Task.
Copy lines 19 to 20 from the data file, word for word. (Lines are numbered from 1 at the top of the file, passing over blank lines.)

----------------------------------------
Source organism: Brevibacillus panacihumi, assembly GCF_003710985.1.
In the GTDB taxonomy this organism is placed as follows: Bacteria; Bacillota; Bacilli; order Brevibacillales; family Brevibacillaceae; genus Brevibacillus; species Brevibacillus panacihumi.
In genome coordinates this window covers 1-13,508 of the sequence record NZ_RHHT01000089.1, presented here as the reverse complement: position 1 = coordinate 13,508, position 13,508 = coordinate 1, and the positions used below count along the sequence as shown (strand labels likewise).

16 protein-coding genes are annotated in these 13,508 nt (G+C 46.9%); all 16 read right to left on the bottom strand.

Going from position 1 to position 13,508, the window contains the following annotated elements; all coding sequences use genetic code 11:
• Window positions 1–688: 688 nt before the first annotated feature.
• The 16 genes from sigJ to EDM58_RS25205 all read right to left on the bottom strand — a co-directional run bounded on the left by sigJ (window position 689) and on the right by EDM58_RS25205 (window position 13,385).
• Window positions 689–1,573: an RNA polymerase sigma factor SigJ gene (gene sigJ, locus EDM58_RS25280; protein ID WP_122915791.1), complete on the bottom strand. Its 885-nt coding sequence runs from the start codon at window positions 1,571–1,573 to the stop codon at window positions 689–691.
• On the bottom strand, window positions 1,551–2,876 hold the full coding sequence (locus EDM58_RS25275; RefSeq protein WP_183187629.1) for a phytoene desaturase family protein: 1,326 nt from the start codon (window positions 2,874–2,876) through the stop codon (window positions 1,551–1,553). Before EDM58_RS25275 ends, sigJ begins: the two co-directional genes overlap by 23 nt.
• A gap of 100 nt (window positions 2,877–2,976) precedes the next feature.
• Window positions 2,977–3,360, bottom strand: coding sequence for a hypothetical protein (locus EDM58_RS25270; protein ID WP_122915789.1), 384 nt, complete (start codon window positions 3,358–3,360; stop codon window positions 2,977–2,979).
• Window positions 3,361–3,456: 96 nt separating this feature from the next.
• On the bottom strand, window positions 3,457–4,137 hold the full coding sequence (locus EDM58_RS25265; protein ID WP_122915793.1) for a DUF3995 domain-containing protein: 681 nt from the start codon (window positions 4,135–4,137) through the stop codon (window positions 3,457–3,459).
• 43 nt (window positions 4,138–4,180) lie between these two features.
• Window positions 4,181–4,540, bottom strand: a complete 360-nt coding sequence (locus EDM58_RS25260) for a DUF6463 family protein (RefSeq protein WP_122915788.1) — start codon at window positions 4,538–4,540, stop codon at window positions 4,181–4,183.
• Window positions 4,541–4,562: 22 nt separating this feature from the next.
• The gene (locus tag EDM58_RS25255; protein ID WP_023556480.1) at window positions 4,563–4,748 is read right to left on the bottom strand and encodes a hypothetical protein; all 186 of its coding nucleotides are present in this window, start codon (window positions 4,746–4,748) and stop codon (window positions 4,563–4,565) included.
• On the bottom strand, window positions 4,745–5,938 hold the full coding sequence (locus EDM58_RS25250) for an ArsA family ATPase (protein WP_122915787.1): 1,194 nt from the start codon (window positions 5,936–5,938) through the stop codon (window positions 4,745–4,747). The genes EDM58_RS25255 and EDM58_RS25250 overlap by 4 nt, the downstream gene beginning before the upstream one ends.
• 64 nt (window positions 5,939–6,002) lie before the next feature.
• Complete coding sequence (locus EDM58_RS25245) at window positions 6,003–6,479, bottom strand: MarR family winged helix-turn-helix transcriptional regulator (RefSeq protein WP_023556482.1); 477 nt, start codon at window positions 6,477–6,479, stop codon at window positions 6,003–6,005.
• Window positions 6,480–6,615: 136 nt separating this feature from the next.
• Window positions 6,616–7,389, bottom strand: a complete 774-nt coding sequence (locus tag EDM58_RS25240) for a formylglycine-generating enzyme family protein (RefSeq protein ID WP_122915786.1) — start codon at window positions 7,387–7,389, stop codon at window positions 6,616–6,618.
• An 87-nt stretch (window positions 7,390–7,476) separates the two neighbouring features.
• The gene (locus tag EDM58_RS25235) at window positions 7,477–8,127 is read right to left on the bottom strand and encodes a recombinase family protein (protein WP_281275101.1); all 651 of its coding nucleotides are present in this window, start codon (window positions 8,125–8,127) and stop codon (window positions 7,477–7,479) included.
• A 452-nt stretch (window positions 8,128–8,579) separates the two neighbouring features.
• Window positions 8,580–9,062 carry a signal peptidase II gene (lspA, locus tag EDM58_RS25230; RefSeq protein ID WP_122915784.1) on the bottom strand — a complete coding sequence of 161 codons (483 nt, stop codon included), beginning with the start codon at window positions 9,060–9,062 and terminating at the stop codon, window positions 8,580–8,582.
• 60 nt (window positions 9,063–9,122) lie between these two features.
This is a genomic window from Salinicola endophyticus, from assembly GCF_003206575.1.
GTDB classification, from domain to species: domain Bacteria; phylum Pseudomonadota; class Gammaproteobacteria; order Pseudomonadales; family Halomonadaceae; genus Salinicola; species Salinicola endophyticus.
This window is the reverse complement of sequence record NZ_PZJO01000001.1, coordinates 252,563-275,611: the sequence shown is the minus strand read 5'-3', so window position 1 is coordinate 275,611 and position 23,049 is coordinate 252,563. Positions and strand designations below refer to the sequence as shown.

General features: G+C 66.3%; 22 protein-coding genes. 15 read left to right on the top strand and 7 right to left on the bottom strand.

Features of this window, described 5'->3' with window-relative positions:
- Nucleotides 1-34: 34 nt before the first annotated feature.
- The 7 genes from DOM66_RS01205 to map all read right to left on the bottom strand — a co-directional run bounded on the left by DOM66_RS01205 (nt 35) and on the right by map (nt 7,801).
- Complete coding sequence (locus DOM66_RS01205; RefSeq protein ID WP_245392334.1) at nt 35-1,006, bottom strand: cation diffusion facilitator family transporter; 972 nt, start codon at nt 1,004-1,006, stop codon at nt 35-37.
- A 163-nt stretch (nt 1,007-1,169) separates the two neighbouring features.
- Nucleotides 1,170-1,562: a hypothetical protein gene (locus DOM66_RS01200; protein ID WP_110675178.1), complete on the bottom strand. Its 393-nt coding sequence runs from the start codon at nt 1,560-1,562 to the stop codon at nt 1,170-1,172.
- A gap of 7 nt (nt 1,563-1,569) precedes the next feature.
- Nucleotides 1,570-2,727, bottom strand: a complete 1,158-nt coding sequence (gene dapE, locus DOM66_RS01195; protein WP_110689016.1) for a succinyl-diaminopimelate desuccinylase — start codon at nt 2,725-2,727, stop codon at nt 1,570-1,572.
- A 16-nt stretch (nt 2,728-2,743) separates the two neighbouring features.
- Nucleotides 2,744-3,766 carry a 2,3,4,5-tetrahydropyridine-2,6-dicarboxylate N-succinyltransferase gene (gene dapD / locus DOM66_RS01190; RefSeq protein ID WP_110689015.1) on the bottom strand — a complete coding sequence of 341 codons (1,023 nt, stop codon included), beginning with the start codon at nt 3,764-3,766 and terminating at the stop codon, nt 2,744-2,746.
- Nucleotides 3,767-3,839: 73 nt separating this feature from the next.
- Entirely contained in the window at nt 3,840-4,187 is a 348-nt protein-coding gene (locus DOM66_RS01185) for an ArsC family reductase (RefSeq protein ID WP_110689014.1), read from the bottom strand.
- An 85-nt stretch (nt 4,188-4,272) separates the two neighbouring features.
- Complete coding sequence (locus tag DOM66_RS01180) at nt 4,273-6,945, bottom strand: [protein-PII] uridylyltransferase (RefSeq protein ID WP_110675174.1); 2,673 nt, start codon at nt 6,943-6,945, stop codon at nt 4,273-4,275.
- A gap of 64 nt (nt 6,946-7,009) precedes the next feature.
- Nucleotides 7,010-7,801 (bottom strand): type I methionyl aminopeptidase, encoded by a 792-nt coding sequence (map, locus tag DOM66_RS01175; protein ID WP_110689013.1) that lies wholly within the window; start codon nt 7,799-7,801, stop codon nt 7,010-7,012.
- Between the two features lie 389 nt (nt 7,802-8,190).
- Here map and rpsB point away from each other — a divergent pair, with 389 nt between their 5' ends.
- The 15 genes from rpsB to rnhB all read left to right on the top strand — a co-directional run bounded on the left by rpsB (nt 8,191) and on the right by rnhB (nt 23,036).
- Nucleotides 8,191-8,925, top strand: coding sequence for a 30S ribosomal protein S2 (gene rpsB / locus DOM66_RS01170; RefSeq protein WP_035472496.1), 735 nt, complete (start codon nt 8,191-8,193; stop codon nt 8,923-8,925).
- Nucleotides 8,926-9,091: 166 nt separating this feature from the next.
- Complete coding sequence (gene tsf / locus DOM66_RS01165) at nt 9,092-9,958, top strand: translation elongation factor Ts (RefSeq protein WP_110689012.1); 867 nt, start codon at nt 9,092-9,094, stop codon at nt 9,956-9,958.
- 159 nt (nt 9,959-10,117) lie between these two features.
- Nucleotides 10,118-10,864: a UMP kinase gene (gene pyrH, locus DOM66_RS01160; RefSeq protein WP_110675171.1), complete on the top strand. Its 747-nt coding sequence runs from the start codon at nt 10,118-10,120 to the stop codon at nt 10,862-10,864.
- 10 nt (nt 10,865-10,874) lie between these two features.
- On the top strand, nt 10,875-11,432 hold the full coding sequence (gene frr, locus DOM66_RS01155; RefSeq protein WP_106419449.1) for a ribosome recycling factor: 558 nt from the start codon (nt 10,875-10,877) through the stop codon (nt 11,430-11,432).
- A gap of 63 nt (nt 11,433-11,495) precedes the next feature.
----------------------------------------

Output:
• 64 nt (window positions 5,939–6,002) lie before the next feature.
• Complete coding sequence (locus EDM58_RS25245) at window positions 6,003–6,479, bottom strand: MarR family winged helix-turn-helix transcriptional regulator (RefSeq protein WP_023556482.1); 477 nt, start codon at window positions 6,477–6,479, stop codon at window positions 6,003–6,005.